The Student News Site of Quinnipiac University

The Quinnipiac Chronicle

The Student News Site of Quinnipiac University

The Quinnipiac Chronicle

The Student News Site of Quinnipiac University

The Quinnipiac Chronicle

‘Lo’ and Behold


It is a beautiful sunny afternoon on Quinnipiac campus, and junior transfer Ilona Maher, or “Lo” as her teammates call her, is in full rugby uniform, making her way out of the Recreation Center.

There is no game to be played here today, but there is still a sense of joy in Maher’s movements, despite being on the field just to take photos. Any type of rugby-related activity seems to give her a sense of freedom and purpose. As she poses and goes through the motions of her carries, stiff-arms, and runs towards the camera, it is not hard to tell how much she loves this sport.

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It is this love that led to a decision to choose rugby above the rest of the sports Maher excelled at while in high school in her home state of Vermont.

She lettered in field hockey, basketball and softball. However, it was rugby that had the tightest grip on Maher, who embraces the intense physicality and competition that the sport provides.

“I wanted the faster-paced, intense game,” Maher said. “I like being able to tackle and run and play a full contact sport because there aren’t many out there for girls to play.”

Maher didn’t start playing organized rugby until her senior year of high school when she joined a club team in Burlington, Vermont. While still learning the finer points of the game, she was selected to the Stars and Stripes assembly in Colorado, which consists of the top 50 high school players in the country, and eventually selected to the All-American team for the 2015 season. Maher was considered among the elite after one year of playing rugby and wasted no time making herself known in her freshman season at Norwich University, recording five tries in just her second collegiate game.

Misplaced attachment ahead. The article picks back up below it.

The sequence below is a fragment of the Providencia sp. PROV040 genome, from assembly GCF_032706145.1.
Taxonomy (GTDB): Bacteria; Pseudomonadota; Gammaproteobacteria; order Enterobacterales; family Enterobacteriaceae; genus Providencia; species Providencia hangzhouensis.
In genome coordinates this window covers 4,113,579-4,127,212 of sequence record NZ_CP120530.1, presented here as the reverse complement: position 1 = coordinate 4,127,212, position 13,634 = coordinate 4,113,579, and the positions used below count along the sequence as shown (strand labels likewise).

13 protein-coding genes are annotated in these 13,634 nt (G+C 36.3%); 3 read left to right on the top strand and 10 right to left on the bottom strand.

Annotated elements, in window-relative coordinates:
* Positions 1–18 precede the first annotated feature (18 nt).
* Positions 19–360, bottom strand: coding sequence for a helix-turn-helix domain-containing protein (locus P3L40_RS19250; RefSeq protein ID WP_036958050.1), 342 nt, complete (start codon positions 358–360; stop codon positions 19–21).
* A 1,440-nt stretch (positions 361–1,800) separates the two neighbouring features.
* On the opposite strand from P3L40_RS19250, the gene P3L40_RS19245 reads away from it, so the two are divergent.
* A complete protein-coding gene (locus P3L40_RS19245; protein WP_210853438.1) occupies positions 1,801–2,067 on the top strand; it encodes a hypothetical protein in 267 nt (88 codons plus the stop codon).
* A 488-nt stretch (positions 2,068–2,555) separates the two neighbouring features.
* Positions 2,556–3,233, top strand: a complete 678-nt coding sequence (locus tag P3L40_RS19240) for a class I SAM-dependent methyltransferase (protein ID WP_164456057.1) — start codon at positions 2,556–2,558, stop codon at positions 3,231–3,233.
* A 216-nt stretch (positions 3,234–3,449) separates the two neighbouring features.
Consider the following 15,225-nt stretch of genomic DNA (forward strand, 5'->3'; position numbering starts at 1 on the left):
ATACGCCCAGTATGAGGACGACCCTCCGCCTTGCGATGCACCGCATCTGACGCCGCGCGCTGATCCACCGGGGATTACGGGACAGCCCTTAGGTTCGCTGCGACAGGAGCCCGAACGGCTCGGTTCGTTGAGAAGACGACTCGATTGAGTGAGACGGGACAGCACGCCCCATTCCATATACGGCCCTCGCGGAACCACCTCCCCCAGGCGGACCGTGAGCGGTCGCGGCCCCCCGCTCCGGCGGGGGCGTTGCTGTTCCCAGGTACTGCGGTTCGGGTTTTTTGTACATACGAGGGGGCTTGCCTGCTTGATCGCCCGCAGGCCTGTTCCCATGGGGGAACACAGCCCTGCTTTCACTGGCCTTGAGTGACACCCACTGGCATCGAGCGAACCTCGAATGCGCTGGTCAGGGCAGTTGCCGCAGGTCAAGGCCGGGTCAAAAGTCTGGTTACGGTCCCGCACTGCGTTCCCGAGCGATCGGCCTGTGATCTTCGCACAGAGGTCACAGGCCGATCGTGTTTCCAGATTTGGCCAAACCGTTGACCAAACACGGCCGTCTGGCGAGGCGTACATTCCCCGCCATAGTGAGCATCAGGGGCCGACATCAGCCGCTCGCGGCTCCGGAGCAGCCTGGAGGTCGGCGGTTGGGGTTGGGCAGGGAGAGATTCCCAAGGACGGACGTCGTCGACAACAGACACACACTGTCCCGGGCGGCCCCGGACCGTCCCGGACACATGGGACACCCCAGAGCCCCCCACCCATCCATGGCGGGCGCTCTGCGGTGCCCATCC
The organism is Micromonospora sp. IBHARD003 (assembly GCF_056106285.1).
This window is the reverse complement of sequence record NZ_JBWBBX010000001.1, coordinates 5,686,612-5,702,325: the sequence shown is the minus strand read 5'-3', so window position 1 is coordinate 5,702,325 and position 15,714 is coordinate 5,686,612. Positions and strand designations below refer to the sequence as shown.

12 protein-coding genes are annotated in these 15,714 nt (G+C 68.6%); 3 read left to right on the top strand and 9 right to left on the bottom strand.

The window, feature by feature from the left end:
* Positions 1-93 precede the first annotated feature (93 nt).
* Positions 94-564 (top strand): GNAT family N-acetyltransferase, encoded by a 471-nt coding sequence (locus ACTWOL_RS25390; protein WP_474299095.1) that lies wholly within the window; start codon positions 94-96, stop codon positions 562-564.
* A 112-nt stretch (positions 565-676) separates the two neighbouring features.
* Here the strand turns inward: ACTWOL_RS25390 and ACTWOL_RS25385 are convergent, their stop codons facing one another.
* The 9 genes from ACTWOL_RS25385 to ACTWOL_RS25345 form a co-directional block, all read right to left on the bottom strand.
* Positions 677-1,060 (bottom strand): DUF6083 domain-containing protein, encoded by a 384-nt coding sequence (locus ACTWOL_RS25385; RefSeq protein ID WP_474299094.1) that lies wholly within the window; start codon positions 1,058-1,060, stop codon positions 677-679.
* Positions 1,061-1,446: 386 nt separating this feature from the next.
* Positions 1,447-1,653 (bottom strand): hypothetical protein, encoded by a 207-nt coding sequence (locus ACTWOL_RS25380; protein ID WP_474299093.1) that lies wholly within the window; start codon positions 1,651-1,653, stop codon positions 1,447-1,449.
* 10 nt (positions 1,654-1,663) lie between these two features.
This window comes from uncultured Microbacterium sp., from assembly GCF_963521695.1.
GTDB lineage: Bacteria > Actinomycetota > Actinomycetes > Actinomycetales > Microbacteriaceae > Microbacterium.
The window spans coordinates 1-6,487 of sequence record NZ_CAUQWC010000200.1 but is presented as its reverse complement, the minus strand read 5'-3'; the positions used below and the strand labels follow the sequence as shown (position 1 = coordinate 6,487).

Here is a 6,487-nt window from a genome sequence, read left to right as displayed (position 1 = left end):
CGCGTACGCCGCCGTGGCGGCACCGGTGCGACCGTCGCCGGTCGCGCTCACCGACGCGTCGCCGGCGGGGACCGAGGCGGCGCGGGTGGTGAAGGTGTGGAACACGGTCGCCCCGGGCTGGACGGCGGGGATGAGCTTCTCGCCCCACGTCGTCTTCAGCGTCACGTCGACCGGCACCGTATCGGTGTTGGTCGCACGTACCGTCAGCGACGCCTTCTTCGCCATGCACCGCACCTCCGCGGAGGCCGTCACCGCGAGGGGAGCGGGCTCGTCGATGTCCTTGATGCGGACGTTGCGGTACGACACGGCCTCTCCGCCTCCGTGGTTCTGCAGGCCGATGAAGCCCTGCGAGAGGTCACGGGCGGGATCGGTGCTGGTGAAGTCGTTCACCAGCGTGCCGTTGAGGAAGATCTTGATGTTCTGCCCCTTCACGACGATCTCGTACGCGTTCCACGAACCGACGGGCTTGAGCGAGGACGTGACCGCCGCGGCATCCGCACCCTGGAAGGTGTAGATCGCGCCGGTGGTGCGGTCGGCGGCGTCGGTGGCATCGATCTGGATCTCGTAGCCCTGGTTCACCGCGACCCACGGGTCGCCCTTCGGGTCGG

As she distinguished herself among the best in the country at the collegiate level, something was missing for Maher. She helped the team win the ACRA 7’s and 15’s National Championships, but she still wanted something better.

“I just didn’t like the environment at Norwich,” Maher said. “But I am a homebody and Norwich was so close to home, and I like to be able to see my parents and my sisters as much as possible.”

Maher’s father, a long-time rugby referee and coach, helped turn her on to the sport. The two found a bond through rugby, making it difficult for her to leave her home town. Her supportive parents, who were the reason she wanted to stay, were the ones who helped her take the leap of faith to Quinnipiac.

“My parents told me to just do it and to give it a try,” she said.

With the support of her parents behind her, Maher contacted Quinnipiac and scheduled a visit. After a visit to the school and meeting her future teammates, she was sold.

“Even on my tour, it felt like I was part of the team. I knew it was something I wanted to be a part of,” she said.

Maher left the comfort of her home and found a new one as a nursing major at Quinnipiac. Her teammates took on the role of her second family. The bond became so strong that playing with anybody else just wasn’t the same, even if it was with the best players in the country as a part of the collegiate All-American team, which Maher was a part of last season.

“It was great to be chosen, but I don’t think it was as cool as going out and playing with my Quinnipiac teammates,” she said. “It was a great experience to play with the best players in the country, but I think I would trade that in just to keep playing with my Quinnipiac girls.”

Maher has emerged as an anchor for the team, drawing heavy attention from opponents on the field, which has opened up plenty of space for her teammates to thrive. In fact, Maher holds a share of the program record for most assists in a single game, recording six helpers during last year’s regular season finale against West Chester.